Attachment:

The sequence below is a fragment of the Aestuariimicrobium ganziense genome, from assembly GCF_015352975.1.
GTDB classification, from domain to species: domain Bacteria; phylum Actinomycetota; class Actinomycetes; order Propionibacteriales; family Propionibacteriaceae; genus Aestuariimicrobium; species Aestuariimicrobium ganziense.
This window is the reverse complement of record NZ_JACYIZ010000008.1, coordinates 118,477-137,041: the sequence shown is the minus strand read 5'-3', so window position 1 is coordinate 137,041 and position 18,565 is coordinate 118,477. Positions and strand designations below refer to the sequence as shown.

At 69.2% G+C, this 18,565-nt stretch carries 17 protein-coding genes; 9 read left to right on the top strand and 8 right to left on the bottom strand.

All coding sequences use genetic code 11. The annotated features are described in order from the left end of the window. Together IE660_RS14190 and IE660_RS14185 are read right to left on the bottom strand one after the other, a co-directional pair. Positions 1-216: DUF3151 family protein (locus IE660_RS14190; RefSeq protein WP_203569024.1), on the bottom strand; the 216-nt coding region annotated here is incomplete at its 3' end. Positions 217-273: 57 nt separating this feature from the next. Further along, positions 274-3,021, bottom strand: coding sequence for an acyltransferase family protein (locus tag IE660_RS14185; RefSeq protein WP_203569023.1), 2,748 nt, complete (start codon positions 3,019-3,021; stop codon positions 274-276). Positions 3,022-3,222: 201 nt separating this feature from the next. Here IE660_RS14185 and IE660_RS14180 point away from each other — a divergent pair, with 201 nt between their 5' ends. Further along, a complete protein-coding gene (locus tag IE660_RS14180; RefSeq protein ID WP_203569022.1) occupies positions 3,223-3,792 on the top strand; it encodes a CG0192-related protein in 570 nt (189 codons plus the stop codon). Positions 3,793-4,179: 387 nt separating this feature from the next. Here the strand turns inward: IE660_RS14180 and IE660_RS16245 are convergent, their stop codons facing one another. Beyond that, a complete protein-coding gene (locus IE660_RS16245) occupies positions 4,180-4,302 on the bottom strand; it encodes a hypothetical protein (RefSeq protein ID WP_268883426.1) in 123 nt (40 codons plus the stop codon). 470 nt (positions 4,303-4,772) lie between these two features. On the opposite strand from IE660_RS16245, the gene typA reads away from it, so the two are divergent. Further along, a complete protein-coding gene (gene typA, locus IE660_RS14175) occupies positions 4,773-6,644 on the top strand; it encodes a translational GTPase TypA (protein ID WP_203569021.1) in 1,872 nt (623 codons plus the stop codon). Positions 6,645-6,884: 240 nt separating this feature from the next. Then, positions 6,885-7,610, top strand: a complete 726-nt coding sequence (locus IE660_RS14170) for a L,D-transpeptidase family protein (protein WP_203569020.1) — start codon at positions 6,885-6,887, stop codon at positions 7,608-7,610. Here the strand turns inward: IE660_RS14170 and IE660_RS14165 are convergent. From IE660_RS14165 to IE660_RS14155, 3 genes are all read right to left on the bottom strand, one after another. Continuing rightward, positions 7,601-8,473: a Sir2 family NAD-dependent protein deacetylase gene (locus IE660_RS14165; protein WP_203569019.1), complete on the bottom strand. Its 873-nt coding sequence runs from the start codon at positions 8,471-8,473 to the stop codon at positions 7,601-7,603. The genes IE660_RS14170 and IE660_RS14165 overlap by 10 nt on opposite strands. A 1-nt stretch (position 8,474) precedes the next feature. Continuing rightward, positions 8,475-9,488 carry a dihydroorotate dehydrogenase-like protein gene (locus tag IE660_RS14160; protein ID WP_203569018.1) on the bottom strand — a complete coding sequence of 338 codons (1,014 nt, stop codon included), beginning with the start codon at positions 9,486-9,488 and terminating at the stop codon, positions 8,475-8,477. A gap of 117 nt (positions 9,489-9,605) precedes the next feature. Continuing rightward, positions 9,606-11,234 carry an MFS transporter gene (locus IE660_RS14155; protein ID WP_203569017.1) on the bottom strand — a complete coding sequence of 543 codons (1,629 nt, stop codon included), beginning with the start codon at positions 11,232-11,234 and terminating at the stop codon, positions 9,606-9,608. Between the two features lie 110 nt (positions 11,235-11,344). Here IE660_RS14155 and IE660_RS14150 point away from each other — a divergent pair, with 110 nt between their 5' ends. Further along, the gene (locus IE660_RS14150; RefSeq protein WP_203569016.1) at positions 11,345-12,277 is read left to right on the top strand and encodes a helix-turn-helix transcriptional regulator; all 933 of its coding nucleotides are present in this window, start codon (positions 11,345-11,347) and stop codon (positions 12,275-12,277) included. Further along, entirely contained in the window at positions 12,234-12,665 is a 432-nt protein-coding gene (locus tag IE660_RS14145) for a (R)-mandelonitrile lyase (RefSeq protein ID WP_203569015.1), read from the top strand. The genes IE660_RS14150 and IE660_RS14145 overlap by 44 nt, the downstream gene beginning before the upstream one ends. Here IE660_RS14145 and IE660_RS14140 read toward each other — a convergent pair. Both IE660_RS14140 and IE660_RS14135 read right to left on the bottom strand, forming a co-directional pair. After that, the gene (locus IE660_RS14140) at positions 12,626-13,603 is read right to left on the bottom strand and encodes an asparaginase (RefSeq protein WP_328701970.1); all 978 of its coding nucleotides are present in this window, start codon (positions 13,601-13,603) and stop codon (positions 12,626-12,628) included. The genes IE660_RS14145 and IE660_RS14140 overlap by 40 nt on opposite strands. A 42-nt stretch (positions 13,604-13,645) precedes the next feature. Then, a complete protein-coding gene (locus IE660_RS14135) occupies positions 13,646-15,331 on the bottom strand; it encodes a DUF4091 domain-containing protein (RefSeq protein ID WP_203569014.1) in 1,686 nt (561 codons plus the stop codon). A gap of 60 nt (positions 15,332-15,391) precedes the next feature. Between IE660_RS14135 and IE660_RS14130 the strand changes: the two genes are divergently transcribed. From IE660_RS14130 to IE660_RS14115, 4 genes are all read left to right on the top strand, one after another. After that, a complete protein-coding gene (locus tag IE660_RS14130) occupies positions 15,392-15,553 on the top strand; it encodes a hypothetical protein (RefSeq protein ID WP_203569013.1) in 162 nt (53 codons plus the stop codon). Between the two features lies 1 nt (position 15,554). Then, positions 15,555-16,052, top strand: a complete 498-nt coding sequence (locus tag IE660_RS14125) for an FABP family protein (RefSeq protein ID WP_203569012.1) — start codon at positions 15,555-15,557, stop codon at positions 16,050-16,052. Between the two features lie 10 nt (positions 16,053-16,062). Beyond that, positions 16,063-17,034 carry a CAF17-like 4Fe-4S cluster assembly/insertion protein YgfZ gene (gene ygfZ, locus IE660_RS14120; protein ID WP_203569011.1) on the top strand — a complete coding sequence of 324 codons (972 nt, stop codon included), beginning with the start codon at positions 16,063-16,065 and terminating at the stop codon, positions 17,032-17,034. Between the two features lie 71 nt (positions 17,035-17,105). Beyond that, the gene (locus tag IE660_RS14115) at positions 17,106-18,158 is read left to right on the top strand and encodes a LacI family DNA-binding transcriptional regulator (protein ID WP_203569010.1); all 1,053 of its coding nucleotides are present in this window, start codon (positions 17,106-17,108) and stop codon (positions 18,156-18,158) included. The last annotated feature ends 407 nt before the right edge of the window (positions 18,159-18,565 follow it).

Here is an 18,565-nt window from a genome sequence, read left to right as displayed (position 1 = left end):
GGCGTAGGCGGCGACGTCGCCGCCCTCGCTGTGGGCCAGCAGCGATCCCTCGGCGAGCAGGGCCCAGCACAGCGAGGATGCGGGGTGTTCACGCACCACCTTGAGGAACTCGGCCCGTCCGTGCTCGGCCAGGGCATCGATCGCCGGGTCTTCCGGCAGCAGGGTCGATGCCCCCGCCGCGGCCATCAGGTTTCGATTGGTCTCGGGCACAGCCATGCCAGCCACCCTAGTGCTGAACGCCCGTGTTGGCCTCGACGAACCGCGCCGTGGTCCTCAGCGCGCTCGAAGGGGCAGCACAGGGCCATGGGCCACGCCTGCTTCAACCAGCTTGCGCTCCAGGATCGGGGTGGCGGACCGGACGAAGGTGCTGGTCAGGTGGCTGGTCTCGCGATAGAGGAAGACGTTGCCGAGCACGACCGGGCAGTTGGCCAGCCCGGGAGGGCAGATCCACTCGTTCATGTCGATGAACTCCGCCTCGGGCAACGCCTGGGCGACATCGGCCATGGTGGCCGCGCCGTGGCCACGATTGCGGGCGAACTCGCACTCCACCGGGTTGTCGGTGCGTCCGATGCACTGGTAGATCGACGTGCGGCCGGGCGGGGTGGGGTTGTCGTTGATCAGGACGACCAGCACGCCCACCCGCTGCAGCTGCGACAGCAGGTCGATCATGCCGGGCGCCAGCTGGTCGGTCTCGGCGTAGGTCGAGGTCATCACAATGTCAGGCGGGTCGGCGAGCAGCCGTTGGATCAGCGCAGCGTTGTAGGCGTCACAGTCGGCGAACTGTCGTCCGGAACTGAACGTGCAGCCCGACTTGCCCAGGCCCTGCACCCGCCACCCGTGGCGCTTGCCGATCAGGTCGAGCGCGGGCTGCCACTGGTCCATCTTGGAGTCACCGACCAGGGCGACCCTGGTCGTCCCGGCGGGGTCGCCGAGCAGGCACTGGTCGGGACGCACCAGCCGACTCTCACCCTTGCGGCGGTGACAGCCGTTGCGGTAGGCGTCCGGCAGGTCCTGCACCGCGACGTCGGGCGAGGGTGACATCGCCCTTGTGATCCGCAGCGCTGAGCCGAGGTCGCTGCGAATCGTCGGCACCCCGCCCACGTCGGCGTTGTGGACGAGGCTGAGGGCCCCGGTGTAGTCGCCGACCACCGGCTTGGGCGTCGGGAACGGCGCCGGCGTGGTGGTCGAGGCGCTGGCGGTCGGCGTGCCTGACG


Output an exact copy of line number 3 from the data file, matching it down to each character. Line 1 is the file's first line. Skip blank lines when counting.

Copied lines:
This window is the reverse complement of record NZ_JACYIZ010000008.1, coordinates 118,477-137,041: the sequence shown is the minus strand read 5'-3', so window position 1 is coordinate 137,041 and position 18,565 is coordinate 118,477. Positions and strand designations below refer to the sequence as shown.